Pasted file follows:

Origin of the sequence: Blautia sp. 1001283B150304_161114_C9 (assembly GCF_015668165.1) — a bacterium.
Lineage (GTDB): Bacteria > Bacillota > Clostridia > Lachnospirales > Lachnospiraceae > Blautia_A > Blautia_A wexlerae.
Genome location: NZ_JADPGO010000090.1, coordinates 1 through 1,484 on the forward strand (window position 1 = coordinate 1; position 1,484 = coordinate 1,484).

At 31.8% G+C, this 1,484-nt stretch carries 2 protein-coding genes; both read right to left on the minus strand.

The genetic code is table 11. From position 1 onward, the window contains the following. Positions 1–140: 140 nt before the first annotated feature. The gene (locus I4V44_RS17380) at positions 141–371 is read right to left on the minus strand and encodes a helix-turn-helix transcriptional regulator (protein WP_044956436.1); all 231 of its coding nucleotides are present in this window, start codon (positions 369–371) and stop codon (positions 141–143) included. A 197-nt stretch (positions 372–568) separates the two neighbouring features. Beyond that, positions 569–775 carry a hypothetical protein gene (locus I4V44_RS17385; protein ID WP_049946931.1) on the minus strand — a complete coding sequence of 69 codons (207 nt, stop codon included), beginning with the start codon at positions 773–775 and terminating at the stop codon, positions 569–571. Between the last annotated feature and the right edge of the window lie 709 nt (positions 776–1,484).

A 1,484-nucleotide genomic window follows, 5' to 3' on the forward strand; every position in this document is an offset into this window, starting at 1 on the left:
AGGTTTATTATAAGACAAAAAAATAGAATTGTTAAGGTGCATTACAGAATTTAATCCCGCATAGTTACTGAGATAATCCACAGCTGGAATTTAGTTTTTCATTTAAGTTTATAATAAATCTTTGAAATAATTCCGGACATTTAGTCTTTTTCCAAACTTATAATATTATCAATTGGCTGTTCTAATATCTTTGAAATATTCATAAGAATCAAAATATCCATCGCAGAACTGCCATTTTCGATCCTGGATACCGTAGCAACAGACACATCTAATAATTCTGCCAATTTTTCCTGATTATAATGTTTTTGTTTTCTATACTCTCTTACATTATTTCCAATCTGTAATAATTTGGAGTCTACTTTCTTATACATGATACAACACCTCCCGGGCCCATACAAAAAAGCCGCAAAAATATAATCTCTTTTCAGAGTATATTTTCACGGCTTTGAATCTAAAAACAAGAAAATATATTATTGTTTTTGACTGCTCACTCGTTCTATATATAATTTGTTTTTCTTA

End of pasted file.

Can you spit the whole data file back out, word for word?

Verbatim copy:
Origin of the sequence: Blautia sp. 1001283B150304_161114_C9 (assembly GCF_015668165.1) — a bacterium.
Lineage (GTDB): Bacteria > Bacillota > Clostridia > Lachnospirales > Lachnospiraceae > Blautia_A > Blautia_A wexlerae.
Genome location: NZ_JADPGO010000090.1, coordinates 1 through 1,484 on the forward strand (window position 1 = coordinate 1; position 1,484 = coordinate 1,484).

At 31.8% G+C, this 1,484-nt stretch carries 2 protein-coding genes; both read right to left on the minus strand.

The genetic code is table 11. From position 1 onward, the window contains the following. Positions 1–140: 140 nt before the first annotated feature. The gene (locus I4V44_RS17380) at positions 141–371 is read right to left on the minus strand and encodes a helix-turn-helix transcriptional regulator (protein WP_044956436.1); all 231 of its coding nucleotides are present in this window, start codon (positions 369–371) and stop codon (positions 141–143) included. A 197-nt stretch (positions 372–568) separates the two neighbouring features. Beyond that, positions 569–775 carry a hypothetical protein gene (locus I4V44_RS17385; protein ID WP_049946931.1) on the minus strand — a complete coding sequence of 69 codons (207 nt, stop codon included), beginning with the start codon at positions 773–775 and terminating at the stop codon, positions 569–571. Between the last annotated feature and the right edge of the window lie 709 nt (positions 776–1,484).

A 1,484-nucleotide genomic window follows, 5' to 3' on the forward strand; every position in this document is an offset into this window, starting at 1 on the left:
AGGTTTATTATAAGACAAAAAAATAGAATTGTTAAGGTGCATTACAGAATTTAATCCCGCATAGTTACTGAGATAATCCACAGCTGGAATTTAGTTTTTCATTTAAGTTTATAATAAATCTTTGAAATAATTCCGGACATTTAGTCTTTTTCCAAACTTATAATATTATCAATTGGCTGTTCTAATATCTTTGAAATATTCATAAGAATCAAAATATCCATCGCAGAACTGCCATTTTCGATCCTGGATACCGTAGCAACAGACACATCTAATAATTCTGCCAATTTTTCCTGATTATAATGTTTTTGTTTTCTATACTCTCTTACATTATTTCCAATCTGTAATAATTTGGAGTCTACTTTCTTATACATGATACAACACCTCCCGGGCCCATACAAAAAAGCCGCAAAAATATAATCTCTTTTCAGAGTATATTTTCACGGCTTTGAATCTAAAAACAAGAAAATATATTATTGTTTTTGACTGCTCACTCGTTCTATATATAATTTGTTTTTCTTA